Based on the lab data, the IMVT designed a reactor capable of producing 1-2 tonnes of reaction mixture/hour. The reactor was added to the plant to allow its continuous operation and because the mixing time, capacity of heat removal and residence time remained unchanged, we saw the same improvements in selectivity as in the lab reactor. In this manner it was possible to increase the yield of the process from 55% to 78%.
The reactor did not replace elements of the existing plant. It was added to contain the most exothermic phase of the reaction, the initial mixing of the reaction components. As it avoids any back-mixing and is able to control the temperature even of the most exothermic phase of the reaction – a few seconds – within a few degrees of the set-point, the reaction proceeds under ideal conditions. In the next phase, the reaction enters a tube heat exchanger, which again keeps temperature very close to the set point and avoids back-mixing. In its final, barely exothermic, phase the reaction proceeds to completion in the former fed batch equipment.
While the reactor described above was built to contain the reaction for a few seconds, the next reaction we developed was the selective mono nitrate ester formation of a compound containing a number of hydroxyl groups (Scheme 3).
This required running a number of subsequent and parallel unit operations in one device. Consequently its throughput was smaller and its complexity greater. Again we used a lab scale device to define and optimise the basic reaction parameters. This time we selected a glass reactor provided by Corning. We soon found that the effective extraction of the nitrate ester into an organic phase was crucial to avoid extensive overnitration. Therefore the reactor had to mix the reactants and keep the temperature constant. At the same time it had to continuously extract the reaction mixture until the required conversion had been reached. The mixture was then diluted and neutralised in three steps while keeping the temperature at a second level.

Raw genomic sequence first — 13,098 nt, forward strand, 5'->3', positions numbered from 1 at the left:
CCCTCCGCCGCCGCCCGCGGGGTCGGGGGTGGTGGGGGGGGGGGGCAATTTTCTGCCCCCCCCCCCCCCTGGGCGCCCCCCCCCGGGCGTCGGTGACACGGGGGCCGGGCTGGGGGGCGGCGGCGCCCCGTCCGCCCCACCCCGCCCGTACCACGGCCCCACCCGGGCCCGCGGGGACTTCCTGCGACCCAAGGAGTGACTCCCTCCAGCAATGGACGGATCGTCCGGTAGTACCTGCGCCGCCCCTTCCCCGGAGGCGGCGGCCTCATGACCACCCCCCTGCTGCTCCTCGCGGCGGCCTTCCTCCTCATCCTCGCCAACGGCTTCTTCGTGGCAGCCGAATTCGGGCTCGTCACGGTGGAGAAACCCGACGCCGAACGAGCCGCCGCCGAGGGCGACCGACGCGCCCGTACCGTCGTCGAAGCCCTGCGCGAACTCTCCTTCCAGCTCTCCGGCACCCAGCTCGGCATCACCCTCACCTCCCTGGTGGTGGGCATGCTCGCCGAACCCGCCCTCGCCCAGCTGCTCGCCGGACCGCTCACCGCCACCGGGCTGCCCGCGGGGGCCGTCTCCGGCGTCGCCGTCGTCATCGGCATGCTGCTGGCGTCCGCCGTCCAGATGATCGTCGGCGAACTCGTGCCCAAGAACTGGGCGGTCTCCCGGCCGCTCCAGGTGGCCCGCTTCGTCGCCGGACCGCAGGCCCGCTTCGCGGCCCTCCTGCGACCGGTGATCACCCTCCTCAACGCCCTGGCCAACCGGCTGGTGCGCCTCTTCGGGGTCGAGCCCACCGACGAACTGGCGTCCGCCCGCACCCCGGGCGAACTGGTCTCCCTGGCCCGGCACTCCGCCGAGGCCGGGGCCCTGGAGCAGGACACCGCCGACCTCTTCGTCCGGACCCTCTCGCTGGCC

A pilot reactor was designed based on the lab recipe and operated to produce several 100kg of a solution containing the nitrate ester. Work-up was also made continuous where advantageous. It consisted of phase separation with mutual extraction – extracting the product into water, back into the organic phase and then concentrating the solution to make it suitable for the subsequent step. Here we used centrifugal extractors to effect the required extractions quickly while keeping the overall hold-up of nitrate esters small.
As a first step, a ‘batch’ was defined as the amount of starting material placed in a feed vessel to run the reactor for a defined period of time: 36 hours. As we had run the nitrate ester synthesis in fed batch mode under cGMP conditions using the same starting materials as before, the switch to continuous operation constituted only a minor change from a cGMP perspective. The device had not been operated in any of our plants before, nevertheless we managed to deliver in-spec product in the required quantity on time.
Switching to a continuous process is a viable option for roughly half of all processes. However, this comes at a cost. Usually, investment is needed at the outset because parts of the specific equipment are not available in a typical multipurpose environment. Re-configurable reactors that adapt the continuous reactor specifically to the needs of the particular synthetic step should be helpful here.
At DSM, more applications of continuous intensified processes will follow. Many of our customers have discovered the merits of continuous processing in the lab and started teaming up with reliable developers of continuous processes. While sticking strictly to transformations with immediate business applications, DSM will add more elements of ‘quality by design’ such as continuous analytics and unit
Acknowledgements: Thanks to Raf Reintjens, competence manager at DSM Pharmaceutical Products in the Netherlands for help with the preparation of this article.
Sascha Braune is a process development chemist and Peter Poechlauer is principal scientist at DSM Fine Chemicals Austria, Linz, Austria.
1. John Kossik, Steadfast Equipment at http://www.pharmamanufacturing.com/articles/2002/6. html?page=1
3. S. Braune et al, Chemistry Today, 2009, 27 (1), 26.